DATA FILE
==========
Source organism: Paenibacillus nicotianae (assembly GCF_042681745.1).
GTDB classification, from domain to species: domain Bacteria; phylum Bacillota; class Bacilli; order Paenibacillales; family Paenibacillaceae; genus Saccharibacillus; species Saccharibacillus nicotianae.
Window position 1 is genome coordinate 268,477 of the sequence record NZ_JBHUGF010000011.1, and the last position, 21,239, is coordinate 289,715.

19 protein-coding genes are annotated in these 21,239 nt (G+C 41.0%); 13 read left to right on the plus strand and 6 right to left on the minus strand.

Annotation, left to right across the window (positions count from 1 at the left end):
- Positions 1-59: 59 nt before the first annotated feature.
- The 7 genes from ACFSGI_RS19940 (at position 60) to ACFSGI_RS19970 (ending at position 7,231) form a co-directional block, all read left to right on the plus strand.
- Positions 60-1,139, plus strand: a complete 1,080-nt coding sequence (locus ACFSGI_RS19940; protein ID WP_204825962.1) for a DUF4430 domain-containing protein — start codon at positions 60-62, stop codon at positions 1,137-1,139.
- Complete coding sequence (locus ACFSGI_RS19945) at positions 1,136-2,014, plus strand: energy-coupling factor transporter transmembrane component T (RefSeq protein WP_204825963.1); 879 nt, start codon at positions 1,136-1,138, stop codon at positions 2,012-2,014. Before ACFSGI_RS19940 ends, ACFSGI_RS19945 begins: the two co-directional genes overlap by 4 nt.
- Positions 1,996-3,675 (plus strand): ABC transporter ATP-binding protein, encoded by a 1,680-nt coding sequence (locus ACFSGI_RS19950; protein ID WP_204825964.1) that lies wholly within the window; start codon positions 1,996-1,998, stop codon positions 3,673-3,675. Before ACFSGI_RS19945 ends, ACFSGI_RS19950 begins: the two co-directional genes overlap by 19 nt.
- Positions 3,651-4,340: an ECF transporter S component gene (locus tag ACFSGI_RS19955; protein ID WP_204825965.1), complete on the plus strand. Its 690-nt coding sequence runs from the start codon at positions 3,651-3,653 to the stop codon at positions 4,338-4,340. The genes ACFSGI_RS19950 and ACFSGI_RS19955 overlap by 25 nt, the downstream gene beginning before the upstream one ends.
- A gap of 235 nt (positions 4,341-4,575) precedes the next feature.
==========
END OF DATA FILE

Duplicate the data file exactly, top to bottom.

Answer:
Source organism: Paenibacillus nicotianae (assembly GCF_042681745.1).
GTDB classification, from domain to species: domain Bacteria; phylum Bacillota; class Bacilli; order Paenibacillales; family Paenibacillaceae; genus Saccharibacillus; species Saccharibacillus nicotianae.
Window position 1 is genome coordinate 268,477 of the sequence record NZ_JBHUGF010000011.1, and the last position, 21,239, is coordinate 289,715.

19 protein-coding genes are annotated in these 21,239 nt (G+C 41.0%); 13 read left to right on the plus strand and 6 right to left on the minus strand.

Annotation, left to right across the window (positions count from 1 at the left end):
- Positions 1-59: 59 nt before the first annotated feature.
- The 7 genes from ACFSGI_RS19940 (at position 60) to ACFSGI_RS19970 (ending at position 7,231) form a co-directional block, all read left to right on the plus strand.
- Positions 60-1,139, plus strand: a complete 1,080-nt coding sequence (locus ACFSGI_RS19940; protein ID WP_204825962.1) for a DUF4430 domain-containing protein — start codon at positions 60-62, stop codon at positions 1,137-1,139.
- Complete coding sequence (locus ACFSGI_RS19945) at positions 1,136-2,014, plus strand: energy-coupling factor transporter transmembrane component T (RefSeq protein WP_204825963.1); 879 nt, start codon at positions 1,136-1,138, stop codon at positions 2,012-2,014. Before ACFSGI_RS19940 ends, ACFSGI_RS19945 begins: the two co-directional genes overlap by 4 nt.
- Positions 1,996-3,675 (plus strand): ABC transporter ATP-binding protein, encoded by a 1,680-nt coding sequence (locus ACFSGI_RS19950; protein ID WP_204825964.1) that lies wholly within the window; start codon positions 1,996-1,998, stop codon positions 3,673-3,675. Before ACFSGI_RS19945 ends, ACFSGI_RS19950 begins: the two co-directional genes overlap by 19 nt.
- Positions 3,651-4,340: an ECF transporter S component gene (locus tag ACFSGI_RS19955; protein ID WP_204825965.1), complete on the plus strand. Its 690-nt coding sequence runs from the start codon at positions 3,651-3,653 to the stop codon at positions 4,338-4,340. The genes ACFSGI_RS19950 and ACFSGI_RS19955 overlap by 25 nt, the downstream gene beginning before the upstream one ends.
- A gap of 235 nt (positions 4,341-4,575) precedes the next feature.